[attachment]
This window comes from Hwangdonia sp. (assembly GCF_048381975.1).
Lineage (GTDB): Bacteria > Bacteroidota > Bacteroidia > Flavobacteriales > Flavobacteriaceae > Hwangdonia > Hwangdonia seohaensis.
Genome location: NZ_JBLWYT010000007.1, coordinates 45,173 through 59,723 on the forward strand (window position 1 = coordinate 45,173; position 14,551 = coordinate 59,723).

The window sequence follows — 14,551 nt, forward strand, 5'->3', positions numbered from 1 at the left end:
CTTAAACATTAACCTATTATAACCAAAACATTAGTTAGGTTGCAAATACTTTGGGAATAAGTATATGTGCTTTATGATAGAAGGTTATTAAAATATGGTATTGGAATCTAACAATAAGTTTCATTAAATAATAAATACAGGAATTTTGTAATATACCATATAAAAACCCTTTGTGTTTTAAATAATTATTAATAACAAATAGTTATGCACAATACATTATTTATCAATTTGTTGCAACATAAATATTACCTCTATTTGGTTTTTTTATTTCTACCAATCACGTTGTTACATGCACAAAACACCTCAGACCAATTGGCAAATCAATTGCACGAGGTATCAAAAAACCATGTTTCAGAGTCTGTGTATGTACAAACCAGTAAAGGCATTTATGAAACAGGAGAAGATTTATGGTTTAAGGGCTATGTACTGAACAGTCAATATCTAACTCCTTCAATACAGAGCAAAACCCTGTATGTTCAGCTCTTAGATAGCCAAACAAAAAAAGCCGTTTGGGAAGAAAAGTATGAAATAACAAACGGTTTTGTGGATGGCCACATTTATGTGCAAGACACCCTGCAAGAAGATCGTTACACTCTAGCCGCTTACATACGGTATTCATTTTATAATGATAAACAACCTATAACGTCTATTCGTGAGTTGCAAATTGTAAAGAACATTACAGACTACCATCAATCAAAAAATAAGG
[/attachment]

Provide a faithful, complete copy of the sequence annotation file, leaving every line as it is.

This window comes from Hwangdonia sp. (assembly GCF_048381975.1).
Lineage (GTDB): Bacteria > Bacteroidota > Bacteroidia > Flavobacteriales > Flavobacteriaceae > Hwangdonia > Hwangdonia seohaensis.
Genome location: NZ_JBLWYT010000007.1, coordinates 45,173 through 59,723 on the forward strand (window position 1 = coordinate 45,173; position 14,551 = coordinate 59,723).

The window sequence follows — 14,551 nt, forward strand, 5'->3', positions numbered from 1 at the left end:
CTTAAACATTAACCTATTATAACCAAAACATTAGTTAGGTTGCAAATACTTTGGGAATAAGTATATGTGCTTTATGATAGAAGGTTATTAAAATATGGTATTGGAATCTAACAATAAGTTTCATTAAATAATAAATACAGGAATTTTGTAATATACCATATAAAAACCCTTTGTGTTTTAAATAATTATTAATAACAAATAGTTATGCACAATACATTATTTATCAATTTGTTGCAACATAAATATTACCTCTATTTGGTTTTTTTATTTCTACCAATCACGTTGTTACATGCACAAAACACCTCAGACCAATTGGCAAATCAATTGCACGAGGTATCAAAAAACCATGTTTCAGAGTCTGTGTATGTACAAACCAGTAAAGGCATTTATGAAACAGGAGAAGATTTATGGTTTAAGGGCTATGTACTGAACAGTCAATATCTAACTCCTTCAATACAGAGCAAAACCCTGTATGTTCAGCTCTTAGATAGCCAAACAAAAAAAGCCGTTTGGGAAGAAAAGTATGAAATAACAAACGGTTTTGTGGATGGCCACATTTATGTGCAAGACACCCTGCAAGAAGATCGTTACACTCTAGCCGCTTACATACGGTATTCATTTTATAATGATAAACAACCTATAACGTCTATTCGTGAGTTGCAAATTGTAAAGAACATTACAGACTACCATCAATCAAAAAATAAGG